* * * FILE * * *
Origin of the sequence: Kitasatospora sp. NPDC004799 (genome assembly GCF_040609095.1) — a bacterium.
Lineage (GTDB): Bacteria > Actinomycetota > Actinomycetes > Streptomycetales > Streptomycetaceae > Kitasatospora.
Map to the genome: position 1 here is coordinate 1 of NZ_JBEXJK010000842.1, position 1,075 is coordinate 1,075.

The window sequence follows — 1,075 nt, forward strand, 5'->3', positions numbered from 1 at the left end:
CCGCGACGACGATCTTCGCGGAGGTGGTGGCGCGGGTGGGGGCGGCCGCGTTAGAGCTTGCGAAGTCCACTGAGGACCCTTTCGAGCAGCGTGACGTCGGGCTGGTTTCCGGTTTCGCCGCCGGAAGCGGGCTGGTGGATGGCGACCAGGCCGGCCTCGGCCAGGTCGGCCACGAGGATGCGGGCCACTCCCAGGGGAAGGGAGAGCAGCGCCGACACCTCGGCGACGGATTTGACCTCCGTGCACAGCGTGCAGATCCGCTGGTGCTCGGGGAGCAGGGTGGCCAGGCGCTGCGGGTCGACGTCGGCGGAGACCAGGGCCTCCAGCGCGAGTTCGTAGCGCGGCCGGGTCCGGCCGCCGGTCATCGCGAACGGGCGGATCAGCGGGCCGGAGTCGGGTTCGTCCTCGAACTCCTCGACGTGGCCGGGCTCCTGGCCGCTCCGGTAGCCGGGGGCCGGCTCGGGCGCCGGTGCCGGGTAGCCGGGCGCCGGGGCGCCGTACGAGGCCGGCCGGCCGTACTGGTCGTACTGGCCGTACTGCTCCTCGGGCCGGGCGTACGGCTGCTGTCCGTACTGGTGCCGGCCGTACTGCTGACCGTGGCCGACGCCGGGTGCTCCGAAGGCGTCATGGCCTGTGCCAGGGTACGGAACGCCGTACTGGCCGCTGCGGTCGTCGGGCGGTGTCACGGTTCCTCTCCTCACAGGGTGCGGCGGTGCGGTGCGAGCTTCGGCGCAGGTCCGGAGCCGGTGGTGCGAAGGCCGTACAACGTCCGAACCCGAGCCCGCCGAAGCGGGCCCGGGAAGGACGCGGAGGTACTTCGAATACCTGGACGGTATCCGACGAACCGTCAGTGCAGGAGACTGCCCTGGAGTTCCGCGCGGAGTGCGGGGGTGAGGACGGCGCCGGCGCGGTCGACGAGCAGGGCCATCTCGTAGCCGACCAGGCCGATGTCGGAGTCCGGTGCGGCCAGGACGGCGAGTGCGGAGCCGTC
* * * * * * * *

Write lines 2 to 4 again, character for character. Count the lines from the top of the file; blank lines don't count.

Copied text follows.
Lineage (GTDB): Bacteria > Actinomycetota > Actinomycetes > Streptomycetales > Streptomycetaceae > Kitasatospora.
Map to the genome: position 1 here is coordinate 1 of NZ_JBEXJK010000842.1, position 1,075 is coordinate 1,075.

The window sequence follows — 1,075 nt, forward strand, 5'->3', positions numbered from 1 at the left end: